The Weeping Angels should bring terror to the viewer – one of the most effective modern creations of the show. Add in Cybermen and Daleks and you’d think this would be an anniversary-level epic. However here, they are all but window-dressing to a somewhat inferior outing that doesn’t deserve them. Swarm and Azure continue to be pantomime villains – acted with delicious scenery-chewing aplomb but largely there to sneer so far. That’s underlined by the way they reappear at the end of the episode, not where they were at the start, but having to walk back into proceedings as if they have just been given their cue stage-left after an obligatory music number, only for them to twirl moustaches, cackle, swish their coats and head off stage-right. There’s potential in their characters, but rather than being ‘Ravagers’ they are proving to be more more ‘Posturers’.

For an episode that seems designed by the forces of chaos and deliberately asking more new questions than it answers old ones, one quite horrible aspect of it all is the amount of unapologetic exposition to keep the viewer up to speed (or, at least being dragged along behind it). Though the Doctor has always  had a habit of voicing  their thoughts, Whittaker’s incarnation is a record-breaking veritable verbal dictionary at times and never has there been a more blatant example of this than Once, Upon Time. From start to finish, the Doctor is essentially reading the script and stage directions to the audience (almost literally) and making huge assumptions to justify the next move  – something that’s become the epitome of Chibnall’s ongoing disdain for the ‘show, don’t tell’ maxim. A little technobabble is essential in sf, but it shouldn’t be used as a regular escape-hatch or to untidily seam sequences together to explain what a character is doing. Steven Moffat sometimes came a cropper with this, but at least the weaving was more intricate. (Chibnall’s homaging of past series highlights continues –  the Silence of the Library / Forest of the Dead classic – which introduced River Song seems similar with the ‘how did I get here?‘ moments of lucidity for Dan  and the Passenger / Diane assimilation echo Donna Noble’s assimilated experiences in that story  and the Doctor floating around in her own timestream seem pillaged from the pre-anniversary story, The Name of the Doctor.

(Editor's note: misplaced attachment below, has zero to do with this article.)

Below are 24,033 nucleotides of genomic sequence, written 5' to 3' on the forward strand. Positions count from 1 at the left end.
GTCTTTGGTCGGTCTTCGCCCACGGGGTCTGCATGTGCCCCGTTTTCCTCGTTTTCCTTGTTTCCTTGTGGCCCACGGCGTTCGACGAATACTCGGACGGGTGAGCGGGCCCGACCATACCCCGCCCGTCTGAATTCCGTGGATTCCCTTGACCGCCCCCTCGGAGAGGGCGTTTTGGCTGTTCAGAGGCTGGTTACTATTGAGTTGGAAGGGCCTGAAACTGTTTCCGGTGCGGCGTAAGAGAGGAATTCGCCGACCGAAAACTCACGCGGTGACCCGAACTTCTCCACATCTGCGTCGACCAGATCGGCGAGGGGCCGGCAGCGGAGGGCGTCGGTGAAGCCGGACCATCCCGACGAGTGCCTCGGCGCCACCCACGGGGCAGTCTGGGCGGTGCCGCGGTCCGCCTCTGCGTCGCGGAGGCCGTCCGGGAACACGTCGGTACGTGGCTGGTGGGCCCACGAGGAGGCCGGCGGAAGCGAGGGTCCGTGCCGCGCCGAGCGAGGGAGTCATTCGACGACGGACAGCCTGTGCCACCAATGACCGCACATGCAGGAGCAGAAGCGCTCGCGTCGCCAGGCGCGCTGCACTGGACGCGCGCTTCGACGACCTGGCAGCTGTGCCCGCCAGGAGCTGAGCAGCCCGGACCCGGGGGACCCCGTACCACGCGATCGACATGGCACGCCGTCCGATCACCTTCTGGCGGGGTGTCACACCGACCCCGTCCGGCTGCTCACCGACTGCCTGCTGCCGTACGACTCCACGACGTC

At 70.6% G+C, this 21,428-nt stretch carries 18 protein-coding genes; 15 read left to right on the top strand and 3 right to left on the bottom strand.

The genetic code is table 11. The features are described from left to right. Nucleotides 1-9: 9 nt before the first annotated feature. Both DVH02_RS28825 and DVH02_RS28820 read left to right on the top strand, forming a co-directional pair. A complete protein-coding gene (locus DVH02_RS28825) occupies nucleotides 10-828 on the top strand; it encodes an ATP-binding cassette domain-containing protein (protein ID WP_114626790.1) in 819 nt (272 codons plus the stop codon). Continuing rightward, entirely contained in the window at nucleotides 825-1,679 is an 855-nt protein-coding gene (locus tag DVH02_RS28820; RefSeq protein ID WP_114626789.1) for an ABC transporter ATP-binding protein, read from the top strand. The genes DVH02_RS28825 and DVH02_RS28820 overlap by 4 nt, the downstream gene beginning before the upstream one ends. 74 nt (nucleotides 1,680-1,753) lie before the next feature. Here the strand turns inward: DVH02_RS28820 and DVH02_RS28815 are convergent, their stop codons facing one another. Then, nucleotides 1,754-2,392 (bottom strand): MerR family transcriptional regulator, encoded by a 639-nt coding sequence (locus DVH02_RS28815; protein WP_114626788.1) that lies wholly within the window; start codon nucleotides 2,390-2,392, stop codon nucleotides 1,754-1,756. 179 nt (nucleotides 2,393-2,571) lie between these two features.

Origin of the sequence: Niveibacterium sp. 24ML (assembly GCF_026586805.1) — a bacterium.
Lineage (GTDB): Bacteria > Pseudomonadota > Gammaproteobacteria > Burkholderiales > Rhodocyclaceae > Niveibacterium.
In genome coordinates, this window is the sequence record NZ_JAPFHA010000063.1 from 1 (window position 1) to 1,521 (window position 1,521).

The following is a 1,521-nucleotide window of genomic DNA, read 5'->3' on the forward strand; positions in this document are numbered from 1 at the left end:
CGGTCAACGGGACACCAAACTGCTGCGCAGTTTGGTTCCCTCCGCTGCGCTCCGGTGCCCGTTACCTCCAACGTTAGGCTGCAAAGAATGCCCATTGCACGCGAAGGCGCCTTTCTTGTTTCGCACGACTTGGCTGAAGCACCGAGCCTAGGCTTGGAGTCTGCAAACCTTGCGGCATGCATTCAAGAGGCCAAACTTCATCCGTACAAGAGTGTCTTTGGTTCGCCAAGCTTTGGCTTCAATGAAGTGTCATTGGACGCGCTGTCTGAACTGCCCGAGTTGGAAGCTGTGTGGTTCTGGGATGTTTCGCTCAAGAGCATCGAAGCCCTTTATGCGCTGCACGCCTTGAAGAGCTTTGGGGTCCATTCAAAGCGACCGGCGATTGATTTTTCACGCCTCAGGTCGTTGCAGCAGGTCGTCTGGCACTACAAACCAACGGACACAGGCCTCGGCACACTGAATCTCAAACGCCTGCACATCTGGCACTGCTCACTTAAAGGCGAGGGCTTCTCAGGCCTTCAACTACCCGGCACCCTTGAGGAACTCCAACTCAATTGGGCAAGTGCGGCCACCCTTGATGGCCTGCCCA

Hand on hearts, I’ve tried desperately to remain open-minded and not pass judgement on Flux before its finished and to hope that Chibnall would be able to provide something that sends off the current era of Doctor Who in a way that, if not spectacular in achievement, could be one that a viewer could take-or-leave but at least survive in some fashion. It could still happen. But on the basis of half the mini-series’ run so far, I’ve yet to see anything other than wildly scattered concepts, rather appallingly-scripted dialogue and iffy execution of such stitched together in a way that I’m not convinced it isn’t already unravelling if it ever held at all. At a time when fans seem more divided than ever before, there’s absolutely no chance that the new show will garner a bigger, casual audience who will likely already be lost-in-lore even before this latest scatological entry.

There are three episodes left in this mini-series. The clock, more than ever, is ticking…

'Doctor Who: Flux - Part 1 - Once, Upon Time'  (BBC TV review)
'Doctor Who: Flux - Part 1 - Once, Upon Time' (BBC TV review)